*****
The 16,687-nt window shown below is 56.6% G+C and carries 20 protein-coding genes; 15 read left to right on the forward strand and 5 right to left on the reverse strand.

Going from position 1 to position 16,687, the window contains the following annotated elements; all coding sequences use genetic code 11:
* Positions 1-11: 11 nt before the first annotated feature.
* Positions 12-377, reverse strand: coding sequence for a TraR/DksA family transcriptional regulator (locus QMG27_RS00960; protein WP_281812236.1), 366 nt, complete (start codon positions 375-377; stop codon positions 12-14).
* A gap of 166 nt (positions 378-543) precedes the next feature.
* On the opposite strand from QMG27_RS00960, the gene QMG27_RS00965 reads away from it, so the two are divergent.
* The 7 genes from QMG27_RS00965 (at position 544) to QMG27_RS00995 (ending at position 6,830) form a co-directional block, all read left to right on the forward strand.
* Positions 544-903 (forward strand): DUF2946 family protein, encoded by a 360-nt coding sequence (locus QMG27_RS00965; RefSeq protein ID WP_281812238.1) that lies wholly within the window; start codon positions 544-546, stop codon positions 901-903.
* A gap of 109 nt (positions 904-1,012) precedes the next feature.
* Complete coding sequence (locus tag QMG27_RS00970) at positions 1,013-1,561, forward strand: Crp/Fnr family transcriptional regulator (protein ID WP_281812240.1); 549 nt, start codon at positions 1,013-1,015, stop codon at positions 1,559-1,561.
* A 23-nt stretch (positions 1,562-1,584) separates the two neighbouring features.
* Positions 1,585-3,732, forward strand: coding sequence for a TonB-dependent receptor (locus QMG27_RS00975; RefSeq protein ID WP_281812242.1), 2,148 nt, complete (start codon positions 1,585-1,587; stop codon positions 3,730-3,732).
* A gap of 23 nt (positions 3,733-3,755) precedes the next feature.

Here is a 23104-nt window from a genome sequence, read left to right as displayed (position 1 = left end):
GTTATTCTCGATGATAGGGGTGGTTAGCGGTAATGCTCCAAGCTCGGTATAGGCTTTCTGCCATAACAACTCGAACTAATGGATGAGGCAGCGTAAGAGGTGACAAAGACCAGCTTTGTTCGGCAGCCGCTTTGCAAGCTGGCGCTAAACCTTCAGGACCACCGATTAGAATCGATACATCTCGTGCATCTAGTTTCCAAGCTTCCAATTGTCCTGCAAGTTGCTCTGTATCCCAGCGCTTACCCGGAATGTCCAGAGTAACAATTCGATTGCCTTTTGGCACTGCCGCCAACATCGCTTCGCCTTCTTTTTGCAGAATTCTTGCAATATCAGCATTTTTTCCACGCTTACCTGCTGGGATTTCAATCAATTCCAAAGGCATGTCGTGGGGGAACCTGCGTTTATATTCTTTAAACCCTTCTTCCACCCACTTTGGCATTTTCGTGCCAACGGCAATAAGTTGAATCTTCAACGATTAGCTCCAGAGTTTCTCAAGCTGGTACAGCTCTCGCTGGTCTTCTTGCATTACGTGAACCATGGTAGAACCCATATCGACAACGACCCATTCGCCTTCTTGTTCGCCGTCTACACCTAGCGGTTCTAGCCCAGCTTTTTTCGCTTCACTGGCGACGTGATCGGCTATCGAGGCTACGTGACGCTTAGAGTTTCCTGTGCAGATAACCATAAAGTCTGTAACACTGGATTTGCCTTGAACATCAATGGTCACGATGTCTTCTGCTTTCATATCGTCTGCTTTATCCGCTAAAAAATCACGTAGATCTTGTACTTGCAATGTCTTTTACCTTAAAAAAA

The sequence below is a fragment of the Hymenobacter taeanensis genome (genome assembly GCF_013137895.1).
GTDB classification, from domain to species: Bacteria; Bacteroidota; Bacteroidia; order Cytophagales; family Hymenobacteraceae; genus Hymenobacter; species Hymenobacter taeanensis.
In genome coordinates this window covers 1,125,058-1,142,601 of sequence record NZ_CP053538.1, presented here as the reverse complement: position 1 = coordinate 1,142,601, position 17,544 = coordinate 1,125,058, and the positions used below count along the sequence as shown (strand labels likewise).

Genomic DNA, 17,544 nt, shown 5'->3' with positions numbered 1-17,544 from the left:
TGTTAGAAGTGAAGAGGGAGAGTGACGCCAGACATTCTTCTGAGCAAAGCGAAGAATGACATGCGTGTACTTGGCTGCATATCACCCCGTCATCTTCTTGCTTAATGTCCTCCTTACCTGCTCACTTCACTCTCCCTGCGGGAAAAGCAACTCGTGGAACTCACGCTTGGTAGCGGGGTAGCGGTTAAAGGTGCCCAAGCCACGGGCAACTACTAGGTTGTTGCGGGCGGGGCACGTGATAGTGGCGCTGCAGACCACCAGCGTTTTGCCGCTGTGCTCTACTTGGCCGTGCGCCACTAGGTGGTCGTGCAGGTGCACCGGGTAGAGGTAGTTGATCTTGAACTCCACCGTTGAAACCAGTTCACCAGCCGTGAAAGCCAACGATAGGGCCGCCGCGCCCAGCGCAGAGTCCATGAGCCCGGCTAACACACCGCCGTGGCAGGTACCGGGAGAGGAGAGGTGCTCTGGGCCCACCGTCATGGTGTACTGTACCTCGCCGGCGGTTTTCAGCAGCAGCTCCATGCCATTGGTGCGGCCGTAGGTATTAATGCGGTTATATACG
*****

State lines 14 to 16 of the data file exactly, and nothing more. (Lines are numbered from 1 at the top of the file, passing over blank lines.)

Here is a 23104-nt window from a genome sequence, read left to right as displayed (position 1 = left end):
GTTATTCTCGATGATAGGGGTGGTTAGCGGTAATGCTCCAAGCTCGGTATAGGCTTTCTGCCATAACAACTCGAACTAATGGATGAGGCAGCGTAAGAGGTGACAAAGACCAGCTTTGTTCGGCAGCCGCTTTGCAAGCTGGCGCTAAACCTTCAGGACCACCGATTAGAATCGATACATCTCGTGCATCTAGTTTCCAAGCTTCCAATTGTCCTGCAAGTTGCTCTGTATCCCAGCGCTTACCCGGAATGTCCAGAGTAACAATTCGATTGCCTTTTGGCACTGCCGCCAACATCGCTTCGCCTTCTTTTTGCAGAATTCTTGCAATATCAGCATTTTTTCCACGCTTACCTGCTGGGATTTCAATCAATTCCAAAGGCATGTCGTGGGGGAACCTGCGTTTATATTCTTTAAACCCTTCTTCCACCCACTTTGGCATTTTCGTGCCAACGGCAATAAGTTGAATCTTCAACGATTAGCTCCAGAGTTTCTCAAGCTGGTACAGCTCTCGCTGGTCTTCTTGCATTACGTGAACCATGGTAGAACCCATATCGACAACGACCCATTCGCCTTCTTGTTCGCCGTCTACACCTAGCGGTTCTAGCCCAGCTTTTTTCGCTTCACTGGCGACGTGATCGGCTATCGAGGCTACGTGACGCTTAGAGTTTCCTGTGCAGATAACCATAAAGTCTGTAACACTGGATTTGCCTTGAACATCAATGGTCACGATGTCTTCTGCTTTCATATCGTCTGCTTTATCCGCTAAAAAATCACGTAGATCTTGTACTTGCAATGTCTTTTACCTTAAAAAAA

The sequence below is a fragment of the Hymenobacter taeanensis genome (genome assembly GCF_013137895.1).